I’m sitting in the backyard of a farmhouse in the Mojave Desert, a Sarsilmaz 12-gauge auto loader in my lap. The tall pines and sycamores reaching above are favorite roosts, and the clouds of hundreds of ravens keep trying to reach them, swirling in from every direction. The farm was under attack by an unkindness. ( Unkindness is the collective noun for a group of ravens.)
Hunting these predators is more than just calculating trajectories, speed and lead. I’m shooting 1-ounce loads at 1,500 fps, so I have to factor fast shots, but at longer ranges. These orchards are like alternating squares on a chessboard, with neighboring farmhouses scattered about. I can take a low shot at that pair quartering across from the northwest, but too high, and I risk the shot falling on a 1964 Mercury across and down the road.
My arcs of safe fire are mentally charted off like the .50-caliber gun tubs on PT-109, with rails to prevent blasting the radio mast while suffering from target fixation on that strafing Zero. Shoot here. Don’t shoot there. Don’t shoot at grounded birds under the trees. If I do, I might tear up the irrigation drip lines we’re trying to save from pecking ravens. I’ll use the .22 Hornet for them.
As a raven arcs in on a gentle curve, it flies in front of the sun, alerting me that another target is coming in from behind. I try to calculate where it will appear, but it’s two birds. A mated pair emerges from behind the sycamore leaves. However, they’re in front of another distant house, so I pause, adjusting my footing. The lead bird sees me move and sideslips 8 feet, ruining the now-safe shot.
The second one is slow to react and flies into 144 #3 steel pellets. Remember, this is California, and even while culling on a federal depredation permit, one must comply with the state’s no-lead laws. The Federal steel Flight Stopper pellets look like little models of the planet Saturn and do wicked things to avian anatomy.
The Black Cloud box wears a slogan: “Drops ducks like rain.” It’s true for hard-to-kill ravens, as well. Hard hit, the second C.c. sinuatus subspecies folds up like an AAA map. Before it can hit/slap into the hard caliche, I’ve topped off the magazine.
The quick-witted first bird disappears from view and then suddenly reappears: In a touching display of loyalty, it’s hovering 15 feet above its late spouse. I quickly snap off a shot at about 40 yards and see the helicoptering bird shed several flight feathers as the Federal wad sails past it. As the widower ducks away behind the sycamore, I notice it’s dropped a leg. We’ll find it in the orchard the next morning, and one more baby tortoise will reach adulthood.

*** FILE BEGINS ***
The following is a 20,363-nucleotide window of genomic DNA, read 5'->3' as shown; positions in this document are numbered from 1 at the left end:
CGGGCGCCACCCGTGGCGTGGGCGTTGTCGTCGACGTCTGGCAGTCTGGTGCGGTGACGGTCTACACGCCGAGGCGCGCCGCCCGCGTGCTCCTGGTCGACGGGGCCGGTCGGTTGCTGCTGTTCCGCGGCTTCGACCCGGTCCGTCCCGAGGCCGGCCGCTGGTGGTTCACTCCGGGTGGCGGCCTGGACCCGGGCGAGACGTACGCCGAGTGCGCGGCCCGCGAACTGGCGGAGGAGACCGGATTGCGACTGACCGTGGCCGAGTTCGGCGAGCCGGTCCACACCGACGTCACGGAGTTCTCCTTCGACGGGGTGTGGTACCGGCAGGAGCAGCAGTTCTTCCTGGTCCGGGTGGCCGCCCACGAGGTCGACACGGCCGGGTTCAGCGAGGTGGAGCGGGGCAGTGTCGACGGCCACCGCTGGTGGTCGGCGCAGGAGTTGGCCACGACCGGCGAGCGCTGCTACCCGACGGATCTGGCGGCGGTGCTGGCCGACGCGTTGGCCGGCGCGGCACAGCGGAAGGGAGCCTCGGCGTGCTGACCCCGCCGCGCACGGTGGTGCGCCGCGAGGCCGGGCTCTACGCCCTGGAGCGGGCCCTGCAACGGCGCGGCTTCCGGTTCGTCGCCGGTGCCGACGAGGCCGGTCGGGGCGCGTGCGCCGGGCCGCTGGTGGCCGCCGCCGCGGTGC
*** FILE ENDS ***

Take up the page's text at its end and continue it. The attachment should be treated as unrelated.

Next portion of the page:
But then, more birds are flying over the fallen comrade. They fly just high enough to enter a no-shooting zone. This is not the kind of shooting for absent-minded hunters, because you have to have a mental safety map in your head at all times—sort of like the range cards prepared by crew-served weapons gunners and Swiss farmers.
The ravens, scared off from distant corners of the 29,000-tree farm, come in waves. I can hear one of the owners as she fires a plastic “whizzing rocket” pistol to scare the birds. They simply leave one area and go to another, eating the rich nuts and, in the 105-degree heat, peck into the irrigation lines for a drink.
OUT OF CONTROL
Dr. William Boarman, founder of Conservation Science Research & Consulting, reports that between 1975 and 1999, numbers in the Mojave increased by 1,000 percent and in California’s San Joaquin Valley by an astounding 7,600 percent. In an ironic twist, the federal government protects the same ravens that are the main cause of tortoise predation … meanwhile, it is spending millions on silly projects to protect the vulnerable tortoise.
A Bureau of Land Management ranger here, in the Mojave, said that this valley should have about a dozen ravens, but that it now struggles to support about 1,500. Depredation permits are issued to hapless farmers, providing some relief. Many government officials are sympathetic to the righteous frustrations of environmentalists, hunters and farmers. However, to date, there has been no pressure put on legislators to change the law.
I spoke with a hunter who claims a Nevada game warden told him, “If it’s in the sky, it could be a raven, or it could be a crow. If it’s dead on the ground at my feet, it’s a crow.”
ITALIAN DESIGN, TURKISH MANUFACTURE